LAMESA, Texas — December 12, 2023 — With 394 participating brands and retailers, and 52 suppliers and manufacturers, Textile Exchange’s Materials Benchmark is the largest peer-to-peer comparison initiative in the fashion, textile, and apparel industry.
By providing a standardized framework for companies to fill in, the program creates consistency in their sustainability reporting at the materials level. It tracks the uptake of preferred fibers and raw materials, and how companies are addressing areas like circularity, biodiversity, land, freshwater, and forests.
The results capture trends in the data from participants, helping to create a better understanding of the state of the sector and the solutions needed. This year, we are sharing the key trends in two parallel reports. The first covers brands and retailers, and the second looks at suppliers and manufacturers.
Key trends for brands and retailers
Participants are scaling their sustainability strategies for raw materials.
- The majority of participants (95 percent) have incorporated a raw materials sustainability strategy and/or ad-hoc activities into their business operations.
Brands are starting to address climate impacts through goal setting and risk assessment.
- Although measuring climate and nature impacts is still a relatively new area for some companies, participants are defining goals (64 percent of participants have set science-based targets for climate) and assessing the associated risks.
Sustainability programs and standards represent accessible solutions, but there is more to do.
- There is room for progress and improvement when it comes to transitioning key materials to preferred sources. For materials where preferred options prevail — such as cotton and mohair — sustainability programs, initiatives, and certifications are the most used solutions to facilitate the shift.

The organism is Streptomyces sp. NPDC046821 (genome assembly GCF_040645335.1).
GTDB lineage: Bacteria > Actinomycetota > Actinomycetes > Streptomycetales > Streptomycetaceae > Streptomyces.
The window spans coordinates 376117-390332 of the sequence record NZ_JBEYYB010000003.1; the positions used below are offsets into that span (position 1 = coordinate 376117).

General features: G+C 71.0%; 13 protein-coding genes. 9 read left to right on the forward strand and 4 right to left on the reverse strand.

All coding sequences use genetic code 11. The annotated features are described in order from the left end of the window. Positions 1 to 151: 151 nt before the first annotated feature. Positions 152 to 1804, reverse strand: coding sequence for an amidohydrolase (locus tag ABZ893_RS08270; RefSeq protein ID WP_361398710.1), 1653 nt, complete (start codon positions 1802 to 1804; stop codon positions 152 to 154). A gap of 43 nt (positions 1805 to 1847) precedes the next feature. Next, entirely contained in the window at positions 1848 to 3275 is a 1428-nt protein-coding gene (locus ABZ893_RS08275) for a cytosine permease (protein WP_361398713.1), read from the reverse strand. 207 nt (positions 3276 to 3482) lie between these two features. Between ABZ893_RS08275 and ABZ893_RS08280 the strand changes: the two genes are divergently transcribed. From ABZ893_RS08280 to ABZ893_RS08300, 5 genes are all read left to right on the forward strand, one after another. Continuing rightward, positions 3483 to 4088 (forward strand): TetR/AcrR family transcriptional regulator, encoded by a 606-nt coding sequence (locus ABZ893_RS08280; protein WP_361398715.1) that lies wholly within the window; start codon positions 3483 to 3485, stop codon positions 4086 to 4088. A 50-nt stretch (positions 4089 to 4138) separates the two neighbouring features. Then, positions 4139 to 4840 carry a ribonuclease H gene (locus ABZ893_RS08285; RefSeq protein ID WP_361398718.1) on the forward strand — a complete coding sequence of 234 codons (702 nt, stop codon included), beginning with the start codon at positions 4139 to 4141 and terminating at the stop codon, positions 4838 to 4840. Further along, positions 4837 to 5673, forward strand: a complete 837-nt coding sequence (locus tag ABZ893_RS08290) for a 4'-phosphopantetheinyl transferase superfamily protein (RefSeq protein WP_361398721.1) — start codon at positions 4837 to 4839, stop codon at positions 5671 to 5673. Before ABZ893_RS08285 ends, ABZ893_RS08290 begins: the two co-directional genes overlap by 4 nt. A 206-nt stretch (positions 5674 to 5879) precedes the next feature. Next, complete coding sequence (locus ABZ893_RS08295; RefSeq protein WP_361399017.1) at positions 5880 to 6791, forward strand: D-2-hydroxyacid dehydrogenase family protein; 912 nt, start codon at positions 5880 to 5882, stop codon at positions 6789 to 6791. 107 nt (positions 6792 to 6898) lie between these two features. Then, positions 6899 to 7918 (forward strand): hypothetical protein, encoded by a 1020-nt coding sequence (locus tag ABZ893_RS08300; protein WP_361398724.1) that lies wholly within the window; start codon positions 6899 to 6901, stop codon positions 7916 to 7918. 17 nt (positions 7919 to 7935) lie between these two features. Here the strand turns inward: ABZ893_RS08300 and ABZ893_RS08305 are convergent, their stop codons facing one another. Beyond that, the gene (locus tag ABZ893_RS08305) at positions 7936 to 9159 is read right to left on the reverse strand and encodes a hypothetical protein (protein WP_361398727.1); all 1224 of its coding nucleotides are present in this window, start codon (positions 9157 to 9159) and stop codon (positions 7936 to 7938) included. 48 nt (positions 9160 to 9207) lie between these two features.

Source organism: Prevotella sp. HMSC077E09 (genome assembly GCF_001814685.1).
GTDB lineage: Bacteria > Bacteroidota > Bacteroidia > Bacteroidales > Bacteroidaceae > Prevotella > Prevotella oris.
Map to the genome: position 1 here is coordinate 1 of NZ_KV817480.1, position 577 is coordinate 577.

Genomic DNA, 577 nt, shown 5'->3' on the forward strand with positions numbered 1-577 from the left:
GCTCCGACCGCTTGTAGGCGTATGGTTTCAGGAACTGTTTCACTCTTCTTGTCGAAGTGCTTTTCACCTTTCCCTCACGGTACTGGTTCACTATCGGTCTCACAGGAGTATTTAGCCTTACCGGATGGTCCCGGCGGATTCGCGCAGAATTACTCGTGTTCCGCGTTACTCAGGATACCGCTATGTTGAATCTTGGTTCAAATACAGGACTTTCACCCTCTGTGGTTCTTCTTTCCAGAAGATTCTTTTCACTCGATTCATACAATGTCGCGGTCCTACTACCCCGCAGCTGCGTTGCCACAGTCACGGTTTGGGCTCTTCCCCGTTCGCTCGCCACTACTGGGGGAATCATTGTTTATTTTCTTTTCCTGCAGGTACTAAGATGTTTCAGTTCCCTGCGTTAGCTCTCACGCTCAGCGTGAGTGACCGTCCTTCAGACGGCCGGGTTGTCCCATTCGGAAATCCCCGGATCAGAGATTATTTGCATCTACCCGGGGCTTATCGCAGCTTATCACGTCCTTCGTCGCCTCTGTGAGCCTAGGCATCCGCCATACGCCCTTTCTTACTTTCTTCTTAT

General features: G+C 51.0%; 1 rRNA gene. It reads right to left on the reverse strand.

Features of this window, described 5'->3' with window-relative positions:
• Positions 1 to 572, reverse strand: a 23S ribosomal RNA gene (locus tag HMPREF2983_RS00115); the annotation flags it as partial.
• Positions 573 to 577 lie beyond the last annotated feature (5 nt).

Further progress is needed in the transition to a more circular economy.
- 50 percent of participants reported taking action to decouple value creation from the extraction of new raw materials. This primarily included extending the lifespan of existing products and materials through service-based business models and using post-consumer recycled textiles. Additional efforts are needed to make these business models profitable, embed circular practices in the product design phase, and develop new solutions to collect and sort pre- and post-consumer waste.
Further visibility to the countries where fibers and raw materials are produced is a must.
- Traceability to the raw materials level is relatively low, with 80 percent of participants not knowing the origin of their raw materials. Improving visibility to country of origin will be foundational to managing risks and identifying opportunities for impact reduction. It will also soon be a more common requirement within various reporting and disclosure frameworks.
Key trends for suppliers and manufacturers
- Suppliers are setting strategies for materials sustainability, with risk assessments needed next.
- Companies are setting strategies, building internal capacity, and working closely with stakeholders. However, almost half of the participants do not yet conduct risk assessments related to raw materials.
- Measuring impacts is a relatively new area for participants.
- Only 25 of 52 participants filled in this section of the survey. Some are measuring their impacts on climate and nature through greenhouse gas calculations and life cycle assessments (LCAs). However, further progress can be made to address these impacts, particularly through the adoption of sustainable sourcing practices and restrictions.
Participants are using more preferred materials but need to focus on key fiber types.
- Preferred raw materials account for 52 percent of all raw materials reported by suppliers and manufacturers. Another 5 percent comes from recycled sources, leaving the percentage of conventional materials used at 43 percent. However, for some of the most common fiber types — such as cotton and polyester — conventional practices still prevail. In contrast, materials that are reported in smaller volumes such as cashmere, flax, and hemp mostly come from preferred sources.
There is untapped potential for suppliers to become leaders in circular solutions.
- Suppliers and manufacturers are making progress in establishing circularity strategies. The primary focus appears to be recycling post-consumer waste, but there is a wealth of unexplored potential to further develop and expand efforts in terms of circularity.
Posted: December 12, 2023
Source: Textile Exchange